* Cash copper prices fall against benchmark as buying demand
* LME nickel on track to end week little changed despite
By Susan Thomas
LONDON Jan 24 Copper fell to its lowest in a
month on Friday and struck its biggest weekly fall since
mid-November as slowing growth in China's factories fuelled
worries about demand in the world's top metals consumer.
Three-month copper on the London Metal Exchange
ended at $7,180 a tonne, its lowest level in a month and down
from a close of $7,292 on Thursday. The metal is down 2 percent
for the week.
Weaker domestic and overseas demand in January hurt Chinese
factory output and drove the Flash Markit/HSBC purchasing
managers' index to 49.6 in its first contraction in six months.
A reading above 50 indicates growth.
On Friday meanwhile, a global flight from emerging market
assets gathered pace as investors worried about the impact of
slower growth in China, U.S. monetary policy and political
problems in Turkey, Argentina and Ukraine.
"There is nothing positive for copper at the moment," said
Naeem Aslam, chief market analyst at Ava Trade in Dublin. "The
HSBC Flash manufacturing PMI data rattled many nerves in the
He also said there are expectations that the U.S. Federal
Reserve will further taper its stimulus package next week, which
would put further pressure on copper.
The Fed's bond-buying programme has increased liquidity in
markets, which in turn has helped support commodities prices.
Fed policymakers will meet next Tuesday and Wednesday.
Limiting losses in copper however, was news that several
Chilean ports were on strike, curbing metal, fruit and other
shipments from the country that accounts for about a third of
the world's copper supply.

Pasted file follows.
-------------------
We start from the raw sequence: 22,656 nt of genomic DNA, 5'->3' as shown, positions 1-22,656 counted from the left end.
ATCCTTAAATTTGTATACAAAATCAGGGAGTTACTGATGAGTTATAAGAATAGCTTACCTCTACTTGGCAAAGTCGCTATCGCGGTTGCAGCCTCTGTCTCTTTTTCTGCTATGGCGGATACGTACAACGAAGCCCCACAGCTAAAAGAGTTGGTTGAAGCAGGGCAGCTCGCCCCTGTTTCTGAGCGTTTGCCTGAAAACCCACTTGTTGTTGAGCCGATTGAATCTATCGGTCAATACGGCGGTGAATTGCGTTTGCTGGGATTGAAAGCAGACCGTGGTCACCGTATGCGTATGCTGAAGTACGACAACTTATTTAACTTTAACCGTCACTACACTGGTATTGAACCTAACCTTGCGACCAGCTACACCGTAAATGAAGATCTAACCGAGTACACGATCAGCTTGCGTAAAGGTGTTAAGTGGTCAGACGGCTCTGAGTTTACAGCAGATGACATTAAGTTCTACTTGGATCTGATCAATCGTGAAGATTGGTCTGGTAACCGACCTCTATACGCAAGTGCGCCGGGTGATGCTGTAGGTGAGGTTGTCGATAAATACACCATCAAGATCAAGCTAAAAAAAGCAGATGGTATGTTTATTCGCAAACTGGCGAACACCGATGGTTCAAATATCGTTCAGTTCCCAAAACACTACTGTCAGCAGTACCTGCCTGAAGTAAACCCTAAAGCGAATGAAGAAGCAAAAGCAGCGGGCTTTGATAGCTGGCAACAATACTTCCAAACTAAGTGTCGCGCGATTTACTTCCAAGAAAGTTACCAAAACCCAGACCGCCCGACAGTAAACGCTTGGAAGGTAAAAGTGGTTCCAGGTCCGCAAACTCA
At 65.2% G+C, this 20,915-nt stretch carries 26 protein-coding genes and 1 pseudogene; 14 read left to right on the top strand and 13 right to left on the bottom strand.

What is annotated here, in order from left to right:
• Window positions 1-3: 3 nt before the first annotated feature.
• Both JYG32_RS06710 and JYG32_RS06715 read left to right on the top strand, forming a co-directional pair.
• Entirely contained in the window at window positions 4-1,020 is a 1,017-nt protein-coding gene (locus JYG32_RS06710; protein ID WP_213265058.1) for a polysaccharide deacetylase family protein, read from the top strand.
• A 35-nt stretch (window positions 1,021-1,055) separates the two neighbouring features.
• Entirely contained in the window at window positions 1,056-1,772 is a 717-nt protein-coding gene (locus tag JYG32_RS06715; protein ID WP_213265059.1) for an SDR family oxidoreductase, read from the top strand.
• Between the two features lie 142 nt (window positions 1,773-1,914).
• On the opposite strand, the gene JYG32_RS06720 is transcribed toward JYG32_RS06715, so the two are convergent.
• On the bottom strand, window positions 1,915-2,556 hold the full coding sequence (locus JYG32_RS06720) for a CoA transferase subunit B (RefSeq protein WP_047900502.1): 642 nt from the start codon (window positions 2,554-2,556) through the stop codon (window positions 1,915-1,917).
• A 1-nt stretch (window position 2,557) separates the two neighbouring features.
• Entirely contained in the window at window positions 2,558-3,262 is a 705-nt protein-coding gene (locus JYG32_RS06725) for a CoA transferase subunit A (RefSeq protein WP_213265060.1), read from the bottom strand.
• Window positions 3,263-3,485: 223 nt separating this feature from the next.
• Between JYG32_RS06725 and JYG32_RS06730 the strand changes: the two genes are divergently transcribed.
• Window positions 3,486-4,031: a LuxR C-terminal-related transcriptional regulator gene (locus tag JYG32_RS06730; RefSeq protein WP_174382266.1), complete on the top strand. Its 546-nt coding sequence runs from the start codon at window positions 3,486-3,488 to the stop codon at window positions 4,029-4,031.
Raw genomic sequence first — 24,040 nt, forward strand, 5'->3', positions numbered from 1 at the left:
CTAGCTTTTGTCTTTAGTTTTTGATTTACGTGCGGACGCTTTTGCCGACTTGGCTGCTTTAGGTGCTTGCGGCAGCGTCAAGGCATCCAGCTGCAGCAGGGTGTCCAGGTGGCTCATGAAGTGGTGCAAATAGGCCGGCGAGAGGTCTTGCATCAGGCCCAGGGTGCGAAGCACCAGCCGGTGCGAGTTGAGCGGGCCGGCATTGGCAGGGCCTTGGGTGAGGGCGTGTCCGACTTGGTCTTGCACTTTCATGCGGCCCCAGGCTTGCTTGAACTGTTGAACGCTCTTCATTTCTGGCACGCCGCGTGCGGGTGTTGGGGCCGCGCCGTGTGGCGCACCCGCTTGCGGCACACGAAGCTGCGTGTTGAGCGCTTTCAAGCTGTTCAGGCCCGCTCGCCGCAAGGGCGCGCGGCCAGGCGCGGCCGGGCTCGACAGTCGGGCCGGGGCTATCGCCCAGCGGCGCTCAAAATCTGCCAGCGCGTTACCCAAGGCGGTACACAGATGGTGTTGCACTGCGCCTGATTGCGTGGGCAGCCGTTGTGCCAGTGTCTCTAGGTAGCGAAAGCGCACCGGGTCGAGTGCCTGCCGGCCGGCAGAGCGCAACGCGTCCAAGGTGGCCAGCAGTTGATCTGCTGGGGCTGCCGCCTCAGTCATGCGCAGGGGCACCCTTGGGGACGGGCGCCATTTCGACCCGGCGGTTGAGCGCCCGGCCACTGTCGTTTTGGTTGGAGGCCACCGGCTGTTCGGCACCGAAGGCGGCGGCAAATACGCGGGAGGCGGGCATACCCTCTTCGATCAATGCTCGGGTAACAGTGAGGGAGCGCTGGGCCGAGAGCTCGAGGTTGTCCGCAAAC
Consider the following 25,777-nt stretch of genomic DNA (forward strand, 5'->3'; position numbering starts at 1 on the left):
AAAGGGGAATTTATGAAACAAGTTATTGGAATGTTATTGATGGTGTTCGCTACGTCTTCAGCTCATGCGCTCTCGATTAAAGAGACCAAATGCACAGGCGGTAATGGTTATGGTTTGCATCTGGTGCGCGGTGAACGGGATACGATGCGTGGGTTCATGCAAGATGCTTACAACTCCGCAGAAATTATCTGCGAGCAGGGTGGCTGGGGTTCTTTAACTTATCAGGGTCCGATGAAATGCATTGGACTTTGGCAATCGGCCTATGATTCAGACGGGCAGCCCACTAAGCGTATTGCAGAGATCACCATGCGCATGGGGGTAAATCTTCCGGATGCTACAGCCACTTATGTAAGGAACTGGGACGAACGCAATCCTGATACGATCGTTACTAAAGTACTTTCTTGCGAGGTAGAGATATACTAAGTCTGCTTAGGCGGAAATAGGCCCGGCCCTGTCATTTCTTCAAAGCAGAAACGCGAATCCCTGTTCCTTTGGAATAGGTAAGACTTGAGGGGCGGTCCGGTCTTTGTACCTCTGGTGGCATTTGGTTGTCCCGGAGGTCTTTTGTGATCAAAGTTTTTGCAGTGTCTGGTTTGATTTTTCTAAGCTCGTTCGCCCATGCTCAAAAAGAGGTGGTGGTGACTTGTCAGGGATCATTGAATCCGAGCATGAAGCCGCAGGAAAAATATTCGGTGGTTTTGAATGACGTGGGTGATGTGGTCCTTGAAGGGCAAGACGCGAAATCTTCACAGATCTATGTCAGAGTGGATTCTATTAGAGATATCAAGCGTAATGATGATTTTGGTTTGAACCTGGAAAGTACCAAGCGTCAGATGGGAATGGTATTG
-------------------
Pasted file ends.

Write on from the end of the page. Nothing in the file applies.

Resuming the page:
Still, nearby tightness in the physical market continues to
ease, shown by LME forward spreads, as buying winds down ahead
of the Chinese Lunar New Year, which begins next Friday.
LME cash copper traded $24 above the benchmark contract,
down from a high of $64.50 on Tuesday.
"Outlook wise, we think that the steady drip-feed of
less-than-stellar Chinese macro data will likely keep the
pressure on prices for a little while longer, although the
selling may abate at about the time that the Chinese New Year
holidays commence," said INTL FC Stone in a note.
In other metals traded, LME nickel ended the week down 1.5
percent, closing $14,485 a tonne after having gained more than 6
percent last week before a ban on exports of ore from Indonesia
came into force.
The global nickel market surplus more than doubled to
180,000 tonnes in the first 11 months of 2013 compared with the
same period a year earlier, a monthly bulletin from the
Lisbon-based International Nickel Study Group (INSG) showed.
Lead ended up 0.65 pct to $2,167 a tonne, zinc ended
down 1.3 percent at $2,020 a tonne, aluminium closed
down just $1 at $1,762 a tonne, while tin was last bid
at $22,000 a tonne, unchanged at the close.
Three month LME copper
Most active ShFE copper
Three month LME aluminium
Most active ShFE aluminium
Three month LME zinc
Most active ShFE zinc
Three month LME lead
Most active ShFE lead
Three month LME nickel
Three month LME tin